The border crossing between Gaza and Israel is now open for those who can get permits. They’re now bringing home wages from work in Israel, although it’s a drop in the bucket for about 2 million people. These workers are bringing in Israeli shekels because Hamas and the Palestinian Authority do not mint their own currency.

The Middle East Monitor (MEMO) reports on other goodwill gestures by Israel. Israel has been lessening the embargo of Gaza by permitting the import of cement and vehicle tires. Furthermore, fishermen have been allowed to buy fishing boats, and drivers have been allowed to buy passenger buses.

Medicines donated by an American organization worth $600,000 have also entered Gaza.

According to MEMO, Israeli media reported that Israel has allowed cooking gas and pesticides to enter Gaza.

The head of the Palestinian Businessmen Association in Gaza predicted that if Israel continues with the current approach, Gaza could move toward economic recovery in 2020 and the living conditions of residents could improve (January 9, 2020).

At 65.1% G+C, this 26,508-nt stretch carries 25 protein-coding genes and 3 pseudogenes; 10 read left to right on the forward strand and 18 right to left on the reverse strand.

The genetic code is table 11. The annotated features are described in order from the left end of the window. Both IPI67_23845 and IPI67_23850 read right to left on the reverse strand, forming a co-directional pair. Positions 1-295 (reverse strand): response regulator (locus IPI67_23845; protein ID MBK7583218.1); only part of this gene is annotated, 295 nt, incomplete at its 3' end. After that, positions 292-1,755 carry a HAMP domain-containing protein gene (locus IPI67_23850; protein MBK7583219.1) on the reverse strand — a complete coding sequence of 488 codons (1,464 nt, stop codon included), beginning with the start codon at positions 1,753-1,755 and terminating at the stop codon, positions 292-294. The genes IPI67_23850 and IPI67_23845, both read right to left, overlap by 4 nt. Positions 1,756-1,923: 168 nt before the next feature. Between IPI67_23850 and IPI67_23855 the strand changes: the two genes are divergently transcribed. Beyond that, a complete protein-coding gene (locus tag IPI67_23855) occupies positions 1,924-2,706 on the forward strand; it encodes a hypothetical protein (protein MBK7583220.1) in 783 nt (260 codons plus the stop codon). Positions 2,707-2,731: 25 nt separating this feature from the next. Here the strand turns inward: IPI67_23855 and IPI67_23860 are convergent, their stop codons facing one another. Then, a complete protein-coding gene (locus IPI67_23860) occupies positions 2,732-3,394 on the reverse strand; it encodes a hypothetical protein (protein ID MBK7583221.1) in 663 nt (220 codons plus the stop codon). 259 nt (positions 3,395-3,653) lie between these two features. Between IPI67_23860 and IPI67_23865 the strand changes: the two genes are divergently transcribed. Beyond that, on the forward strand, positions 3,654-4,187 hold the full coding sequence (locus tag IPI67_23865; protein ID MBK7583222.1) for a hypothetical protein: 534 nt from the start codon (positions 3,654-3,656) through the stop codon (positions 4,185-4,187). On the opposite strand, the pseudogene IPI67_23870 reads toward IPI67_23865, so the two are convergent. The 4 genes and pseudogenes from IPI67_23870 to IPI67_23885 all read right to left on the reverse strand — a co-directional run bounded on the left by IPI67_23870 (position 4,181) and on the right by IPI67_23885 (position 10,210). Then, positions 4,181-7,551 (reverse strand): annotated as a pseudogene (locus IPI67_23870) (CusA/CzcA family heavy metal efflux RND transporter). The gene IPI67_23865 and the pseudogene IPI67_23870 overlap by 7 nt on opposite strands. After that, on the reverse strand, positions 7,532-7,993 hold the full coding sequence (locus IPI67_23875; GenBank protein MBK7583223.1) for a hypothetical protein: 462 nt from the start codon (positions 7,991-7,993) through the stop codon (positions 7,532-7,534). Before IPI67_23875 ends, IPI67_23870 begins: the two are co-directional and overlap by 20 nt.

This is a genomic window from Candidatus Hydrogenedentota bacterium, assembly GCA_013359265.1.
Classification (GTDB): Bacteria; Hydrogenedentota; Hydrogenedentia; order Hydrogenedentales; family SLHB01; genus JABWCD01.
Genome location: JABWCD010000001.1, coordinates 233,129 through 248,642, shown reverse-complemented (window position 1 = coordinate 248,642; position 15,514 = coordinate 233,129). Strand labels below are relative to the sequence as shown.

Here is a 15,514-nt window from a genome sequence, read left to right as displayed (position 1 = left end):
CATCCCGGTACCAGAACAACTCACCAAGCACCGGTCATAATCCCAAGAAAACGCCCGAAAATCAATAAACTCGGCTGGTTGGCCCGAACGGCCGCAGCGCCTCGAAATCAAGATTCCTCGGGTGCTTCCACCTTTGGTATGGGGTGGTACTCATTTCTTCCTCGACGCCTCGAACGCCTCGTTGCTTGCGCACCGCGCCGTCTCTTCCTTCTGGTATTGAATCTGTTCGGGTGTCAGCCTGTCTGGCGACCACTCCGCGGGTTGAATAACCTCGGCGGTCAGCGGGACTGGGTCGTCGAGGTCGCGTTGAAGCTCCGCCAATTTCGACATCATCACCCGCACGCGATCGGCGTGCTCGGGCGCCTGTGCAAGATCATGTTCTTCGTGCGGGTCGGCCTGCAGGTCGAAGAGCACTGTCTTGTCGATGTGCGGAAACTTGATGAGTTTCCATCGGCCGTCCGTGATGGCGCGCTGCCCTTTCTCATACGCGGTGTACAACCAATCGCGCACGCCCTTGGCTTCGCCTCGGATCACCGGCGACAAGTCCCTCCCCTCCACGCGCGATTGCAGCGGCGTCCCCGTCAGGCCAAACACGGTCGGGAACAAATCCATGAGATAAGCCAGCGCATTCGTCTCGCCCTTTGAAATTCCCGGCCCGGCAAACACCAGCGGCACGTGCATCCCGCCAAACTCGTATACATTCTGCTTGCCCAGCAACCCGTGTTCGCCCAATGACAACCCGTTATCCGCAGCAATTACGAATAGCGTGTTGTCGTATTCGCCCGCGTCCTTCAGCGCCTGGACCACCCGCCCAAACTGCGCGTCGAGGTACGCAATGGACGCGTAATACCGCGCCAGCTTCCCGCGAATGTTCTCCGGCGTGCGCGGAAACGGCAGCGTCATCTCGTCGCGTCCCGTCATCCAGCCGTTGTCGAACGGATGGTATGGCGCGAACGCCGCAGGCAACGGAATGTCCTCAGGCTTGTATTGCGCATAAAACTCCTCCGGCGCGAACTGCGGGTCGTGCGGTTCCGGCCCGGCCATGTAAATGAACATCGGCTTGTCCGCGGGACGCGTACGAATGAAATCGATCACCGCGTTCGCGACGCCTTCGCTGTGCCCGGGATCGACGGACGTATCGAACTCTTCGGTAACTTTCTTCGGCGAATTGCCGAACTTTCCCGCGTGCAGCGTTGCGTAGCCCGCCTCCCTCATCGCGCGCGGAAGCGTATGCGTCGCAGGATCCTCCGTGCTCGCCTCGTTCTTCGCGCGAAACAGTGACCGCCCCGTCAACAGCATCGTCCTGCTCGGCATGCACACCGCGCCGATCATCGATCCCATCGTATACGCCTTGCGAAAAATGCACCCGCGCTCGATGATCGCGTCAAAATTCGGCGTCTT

In another vein, MEMO reports that Gazan farmers are gaining access to plant crops near the border fence between Gaza and Israel where they were previously excluded for the sake of Israel’s security. The International Committee of the Red Cross (ICRC) has cleared unexploded ordnance and other war material from several fields and helped to rehabilitate them. Crops planted last August are expected to be harvested this May. According to the ICRC, roughly 580 farmers have regained access to their land. (February 5, 2020)

Israel has for years designated a strip, between 100 and 300 meters wide, along its 25 mile-long border fence as off-limits to Gazans. Israel cites security concerns since Gaza has been ruled by Hamas terrorists.

Egypt has [also] opened its border for travel out of Gaza. And Qatar is supporting poor families. Israel is boosting electricity to Gaza to reduce daily power cuts and letting fishermen venture farther out into the Mediterranean. And for the first time since Hamas took control in Gaza, Israel is allowing snacks made in Gaza to be exported overseas.